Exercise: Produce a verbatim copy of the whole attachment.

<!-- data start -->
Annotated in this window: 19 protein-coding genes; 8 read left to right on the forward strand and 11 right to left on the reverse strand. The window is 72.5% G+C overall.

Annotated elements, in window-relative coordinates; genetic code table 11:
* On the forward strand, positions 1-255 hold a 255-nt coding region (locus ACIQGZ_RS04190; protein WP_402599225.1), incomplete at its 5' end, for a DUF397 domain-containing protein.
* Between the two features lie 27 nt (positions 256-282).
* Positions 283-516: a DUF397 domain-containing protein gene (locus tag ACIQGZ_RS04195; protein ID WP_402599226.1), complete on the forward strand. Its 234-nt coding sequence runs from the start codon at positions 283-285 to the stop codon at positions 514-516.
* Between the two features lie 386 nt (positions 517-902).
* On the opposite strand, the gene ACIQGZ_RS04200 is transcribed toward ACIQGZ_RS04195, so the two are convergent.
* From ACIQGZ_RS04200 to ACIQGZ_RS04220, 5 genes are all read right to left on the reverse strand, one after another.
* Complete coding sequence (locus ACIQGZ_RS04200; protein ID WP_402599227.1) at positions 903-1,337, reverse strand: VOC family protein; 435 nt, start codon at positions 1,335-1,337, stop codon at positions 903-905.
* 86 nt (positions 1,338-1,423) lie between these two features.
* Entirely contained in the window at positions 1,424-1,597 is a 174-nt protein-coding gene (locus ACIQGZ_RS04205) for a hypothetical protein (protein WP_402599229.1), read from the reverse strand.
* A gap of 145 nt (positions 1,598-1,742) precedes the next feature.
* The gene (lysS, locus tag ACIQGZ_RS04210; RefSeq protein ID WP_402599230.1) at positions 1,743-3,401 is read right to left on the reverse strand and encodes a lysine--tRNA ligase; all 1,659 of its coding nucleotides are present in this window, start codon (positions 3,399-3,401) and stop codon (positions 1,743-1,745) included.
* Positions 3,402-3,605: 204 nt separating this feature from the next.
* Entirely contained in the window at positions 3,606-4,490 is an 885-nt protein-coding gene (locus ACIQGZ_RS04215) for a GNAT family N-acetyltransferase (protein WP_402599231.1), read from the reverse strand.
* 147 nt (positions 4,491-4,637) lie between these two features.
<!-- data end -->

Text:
Annotated in this window: 19 protein-coding genes; 8 read left to right on the forward strand and 11 right to left on the reverse strand. The window is 72.5% G+C overall.

Annotated elements, in window-relative coordinates; genetic code table 11:
* On the forward strand, positions 1-255 hold a 255-nt coding region (locus ACIQGZ_RS04190; protein WP_402599225.1), incomplete at its 5' end, for a DUF397 domain-containing protein.
* Between the two features lie 27 nt (positions 256-282).
* Positions 283-516: a DUF397 domain-containing protein gene (locus tag ACIQGZ_RS04195; protein ID WP_402599226.1), complete on the forward strand. Its 234-nt coding sequence runs from the start codon at positions 283-285 to the stop codon at positions 514-516.
* Between the two features lie 386 nt (positions 517-902).
* On the opposite strand, the gene ACIQGZ_RS04200 is transcribed toward ACIQGZ_RS04195, so the two are convergent.
* From ACIQGZ_RS04200 to ACIQGZ_RS04220, 5 genes are all read right to left on the reverse strand, one after another.
* Complete coding sequence (locus ACIQGZ_RS04200; protein ID WP_402599227.1) at positions 903-1,337, reverse strand: VOC family protein; 435 nt, start codon at positions 1,335-1,337, stop codon at positions 903-905.
* 86 nt (positions 1,338-1,423) lie between these two features.
* Entirely contained in the window at positions 1,424-1,597 is a 174-nt protein-coding gene (locus ACIQGZ_RS04205) for a hypothetical protein (protein WP_402599229.1), read from the reverse strand.
* A gap of 145 nt (positions 1,598-1,742) precedes the next feature.
* The gene (lysS, locus tag ACIQGZ_RS04210; RefSeq protein ID WP_402599230.1) at positions 1,743-3,401 is read right to left on the reverse strand and encodes a lysine--tRNA ligase; all 1,659 of its coding nucleotides are present in this window, start codon (positions 3,399-3,401) and stop codon (positions 1,743-1,745) included.
* Positions 3,402-3,605: 204 nt separating this feature from the next.
* Entirely contained in the window at positions 3,606-4,490 is an 885-nt protein-coding gene (locus ACIQGZ_RS04215) for a GNAT family N-acetyltransferase (protein WP_402599231.1), read from the reverse strand.
* 147 nt (positions 4,491-4,637) lie between these two features.